August 2010 Issue
Comfortable Dog Cone Alternatives
Alternatives to classic Elizabethan collars are more comfortable and just as effective for your dog.
My mother once phoned me to tell me that one of our family dogs, an oversized German Shepherd, had required surgery for an embedded foxtail in one of his back paws. She told me that the vet sent her home with a gigantic plastic disc that she understood was to be put on the dog, to prevent him from licking or chewing his bandage or paw. Giggling, my mother told me, “Your father put it together . . . but how do I put it on the dog? I mean, is he supposed to look like a tulip or a prince?”
I could understand her confusion. The dog was so leggy that he actually could wear the Elizabethan collar either way; wearing a conventional “cone” like a “prince” would render dogs with shorter legs immobile. In contrast, most dogs have to wear these protective cones the way in which they were designed to be worn – like a dejected, bumbling tulip. Most dogs are miserable while wearing a classic, veterinary-supplied cone. Lacking peripheral visibility, they crash into furniture and doorways. With the wide, flaring cone, they get stuck in tight spots in the house.
Every dog owner should be aware that, today, there are a number of alternatives to the classic Elizabethan collars to prevent a dog from licking a wound, aggravating a hot spot, tearing out his surgical stitches, or removing a bandage. The alternatives offer a dog greater comfort, better mobility, and improved visibility.
Cons of classic cones
Are the classic plastic cones really all that bad? It depends on which dog you ask. Some dogs seem to accept the weight of the heavy plastic, the restricted visibility imposed by the opaque material, the need for increased clearances around the house, and even being gouged by the thick plastic tabs that are supposed to be belted by the dog’s collar at the base of the cone.
But many dogs seem to suffer more from the cones than from whatever necessitated their use! I’ve known many dogs who wouldn’t eat or drink with a cone on. I’ve seen some dogs who, after bashing into doorways and furniture, became extremely reluctant to move – or even lift their bodies or heads from the floor – as long as the cone was on.
Very recently, this very thing happened to a friend’s Shetland Sheepdog, Rickey, who had to undergo a long and complicated surgery. His surgeon removed a large (but fortunately benign) tumor that had surrounded the poor little dog’s esophagus, stomach, and other areas in his abdominal cavity, leaving a surgical scar almost the entire length of Rickey’s tummy. After a day or two of recovery in the hospital, the veterinarian sent Rickey home with a classic, heavy, opaque cone to keep him from fussing at his stitches.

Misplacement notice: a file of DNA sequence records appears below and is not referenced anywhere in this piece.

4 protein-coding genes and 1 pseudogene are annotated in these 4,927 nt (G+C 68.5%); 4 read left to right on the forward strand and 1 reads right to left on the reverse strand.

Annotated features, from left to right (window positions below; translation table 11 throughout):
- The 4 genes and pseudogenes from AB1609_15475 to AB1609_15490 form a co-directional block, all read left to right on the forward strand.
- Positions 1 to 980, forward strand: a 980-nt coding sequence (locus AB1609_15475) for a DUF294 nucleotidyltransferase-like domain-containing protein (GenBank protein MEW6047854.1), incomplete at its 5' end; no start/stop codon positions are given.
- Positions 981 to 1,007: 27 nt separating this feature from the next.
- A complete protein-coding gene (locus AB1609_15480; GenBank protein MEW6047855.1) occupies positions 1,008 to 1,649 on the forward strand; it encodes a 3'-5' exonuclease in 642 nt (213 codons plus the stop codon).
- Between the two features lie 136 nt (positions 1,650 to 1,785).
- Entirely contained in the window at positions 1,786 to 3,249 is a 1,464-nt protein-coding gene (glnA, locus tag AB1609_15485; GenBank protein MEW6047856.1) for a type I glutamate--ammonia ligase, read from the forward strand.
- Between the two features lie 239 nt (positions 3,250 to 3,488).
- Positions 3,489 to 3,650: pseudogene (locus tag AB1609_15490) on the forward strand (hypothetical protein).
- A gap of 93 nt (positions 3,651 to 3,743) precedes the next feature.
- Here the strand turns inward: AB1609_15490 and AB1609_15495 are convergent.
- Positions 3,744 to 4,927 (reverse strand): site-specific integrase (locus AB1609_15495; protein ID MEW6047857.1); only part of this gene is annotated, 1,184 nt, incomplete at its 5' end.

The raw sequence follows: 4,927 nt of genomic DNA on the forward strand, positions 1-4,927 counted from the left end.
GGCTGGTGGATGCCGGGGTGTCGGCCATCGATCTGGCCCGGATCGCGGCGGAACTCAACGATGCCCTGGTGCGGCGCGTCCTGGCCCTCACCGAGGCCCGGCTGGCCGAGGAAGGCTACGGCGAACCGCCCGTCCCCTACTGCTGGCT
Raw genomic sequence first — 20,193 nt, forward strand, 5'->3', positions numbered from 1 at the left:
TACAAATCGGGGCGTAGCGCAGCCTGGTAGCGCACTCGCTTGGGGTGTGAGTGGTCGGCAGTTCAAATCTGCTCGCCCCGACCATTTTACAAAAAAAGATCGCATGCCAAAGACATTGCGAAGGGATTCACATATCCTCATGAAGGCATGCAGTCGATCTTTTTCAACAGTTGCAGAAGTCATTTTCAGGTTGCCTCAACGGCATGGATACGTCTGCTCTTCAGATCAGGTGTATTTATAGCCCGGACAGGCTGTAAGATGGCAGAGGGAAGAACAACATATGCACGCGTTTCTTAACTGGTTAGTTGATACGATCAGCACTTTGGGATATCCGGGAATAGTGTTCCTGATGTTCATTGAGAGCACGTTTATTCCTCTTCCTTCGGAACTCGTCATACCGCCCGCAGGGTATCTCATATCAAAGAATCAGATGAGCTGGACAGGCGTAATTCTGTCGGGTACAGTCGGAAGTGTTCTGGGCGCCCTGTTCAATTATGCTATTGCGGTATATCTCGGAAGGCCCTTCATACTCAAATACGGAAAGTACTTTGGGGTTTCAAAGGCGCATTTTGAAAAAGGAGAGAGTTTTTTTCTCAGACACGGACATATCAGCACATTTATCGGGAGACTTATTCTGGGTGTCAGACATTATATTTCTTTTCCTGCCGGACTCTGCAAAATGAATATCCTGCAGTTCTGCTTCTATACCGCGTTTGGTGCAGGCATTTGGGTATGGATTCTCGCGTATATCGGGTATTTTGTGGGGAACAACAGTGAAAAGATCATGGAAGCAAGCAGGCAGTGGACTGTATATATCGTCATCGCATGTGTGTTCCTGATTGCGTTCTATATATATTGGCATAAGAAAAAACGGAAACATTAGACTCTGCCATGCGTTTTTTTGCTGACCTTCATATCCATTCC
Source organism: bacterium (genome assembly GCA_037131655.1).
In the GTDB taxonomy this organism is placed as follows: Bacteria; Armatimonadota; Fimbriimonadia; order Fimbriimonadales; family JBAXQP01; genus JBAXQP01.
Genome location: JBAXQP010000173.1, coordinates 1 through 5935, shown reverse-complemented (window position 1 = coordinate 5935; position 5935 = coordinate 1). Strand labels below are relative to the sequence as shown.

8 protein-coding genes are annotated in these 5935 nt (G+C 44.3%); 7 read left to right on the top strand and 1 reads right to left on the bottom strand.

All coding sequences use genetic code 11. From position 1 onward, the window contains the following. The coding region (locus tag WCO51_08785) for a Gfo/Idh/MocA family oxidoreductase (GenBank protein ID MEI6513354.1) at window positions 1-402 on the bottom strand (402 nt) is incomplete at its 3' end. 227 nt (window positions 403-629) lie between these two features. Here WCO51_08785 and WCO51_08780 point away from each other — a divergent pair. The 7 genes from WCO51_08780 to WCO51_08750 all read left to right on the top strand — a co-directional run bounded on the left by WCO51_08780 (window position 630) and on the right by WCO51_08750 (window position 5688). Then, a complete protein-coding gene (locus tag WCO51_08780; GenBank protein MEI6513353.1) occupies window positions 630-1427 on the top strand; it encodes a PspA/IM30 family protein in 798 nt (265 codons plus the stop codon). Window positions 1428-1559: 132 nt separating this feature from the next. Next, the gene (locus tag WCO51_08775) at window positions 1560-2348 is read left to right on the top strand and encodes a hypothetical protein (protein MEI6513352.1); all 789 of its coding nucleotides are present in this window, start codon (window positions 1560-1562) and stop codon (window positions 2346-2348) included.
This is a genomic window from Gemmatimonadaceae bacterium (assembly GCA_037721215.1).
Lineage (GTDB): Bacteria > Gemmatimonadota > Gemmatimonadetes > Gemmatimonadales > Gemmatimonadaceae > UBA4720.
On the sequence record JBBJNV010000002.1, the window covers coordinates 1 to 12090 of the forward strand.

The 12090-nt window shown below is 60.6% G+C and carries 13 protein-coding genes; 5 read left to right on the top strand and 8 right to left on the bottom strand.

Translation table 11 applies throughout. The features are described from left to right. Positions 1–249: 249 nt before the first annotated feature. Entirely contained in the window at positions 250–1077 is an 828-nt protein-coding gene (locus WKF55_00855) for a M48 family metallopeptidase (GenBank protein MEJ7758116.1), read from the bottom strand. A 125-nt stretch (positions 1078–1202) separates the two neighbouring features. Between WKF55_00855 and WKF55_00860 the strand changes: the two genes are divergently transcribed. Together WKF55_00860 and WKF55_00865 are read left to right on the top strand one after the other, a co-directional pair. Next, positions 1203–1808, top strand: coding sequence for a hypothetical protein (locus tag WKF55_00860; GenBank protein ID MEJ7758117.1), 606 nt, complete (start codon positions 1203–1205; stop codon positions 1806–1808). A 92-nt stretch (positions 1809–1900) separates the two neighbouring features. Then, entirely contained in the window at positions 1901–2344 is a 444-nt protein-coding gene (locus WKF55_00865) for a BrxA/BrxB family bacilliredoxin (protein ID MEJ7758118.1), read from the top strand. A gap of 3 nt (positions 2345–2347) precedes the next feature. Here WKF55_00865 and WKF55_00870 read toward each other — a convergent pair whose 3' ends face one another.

Rickey’s family was delighted to have him home. But the usually spunky Sheltie seemed depressed, deflated by difficulties with his Elizabethan collar.
And so his owner called me; we had communicated about Rickey all through his long illness, diagnosis, and even the surgery. “He may be in pain from the operation,” she told me. “But honestly, I think he’s far more upset about the cone!” She asked me if I knew of anything she could do to keep Rickey from bothering his stitches . . . but without making him as miserable as he was with the cone.
If you and your dog were ever in a similar position, and you called your vet for advice, you were probably told that being quiet was good for the dog, and that it was just as well that the cone reduced his activity. There is a certain value to the advice; you certainly don’t want a post-surgical dog to race around the house. But what if he won’t even eat or drink, or fails to walk around enough to eliminate urine and feces as frequently as he should?
I knew there were alternatives to the classic cones – and that all of them are more comfortable for dogs. I also knew that WDJ hadn’t reviewed those alternatives for quite some time. So I made a list of other products designed for the same purpose as classic cones, and told my friend to buy every one that fit Rickey and give them all a try. WDJ would repay her – and take them off her hands when she was done. You know, in exchange for a little product feedback?
Glad to have something to do to help Rickey, my friend’s husband raced all over the Bay Area, picking up products in a variety of pet supply stores. The good news: While Rickey was unable to lick or chew at his sutures while wearing any of the products, he was happier (and hungrier) in every single alternative product than he was when wearing the classic veterinary-supplied cone. His legendary appetite quickly returned, as did his spunk and spark (and bark!).
Not long after Rickey had his stitches removed, he modeled all the products for my camera. I can attest that the dreaded white classic cone literally depressed the underweight (but gaining!) Sheltie. In contrast, he appeared considerably brighter with the alternatives.
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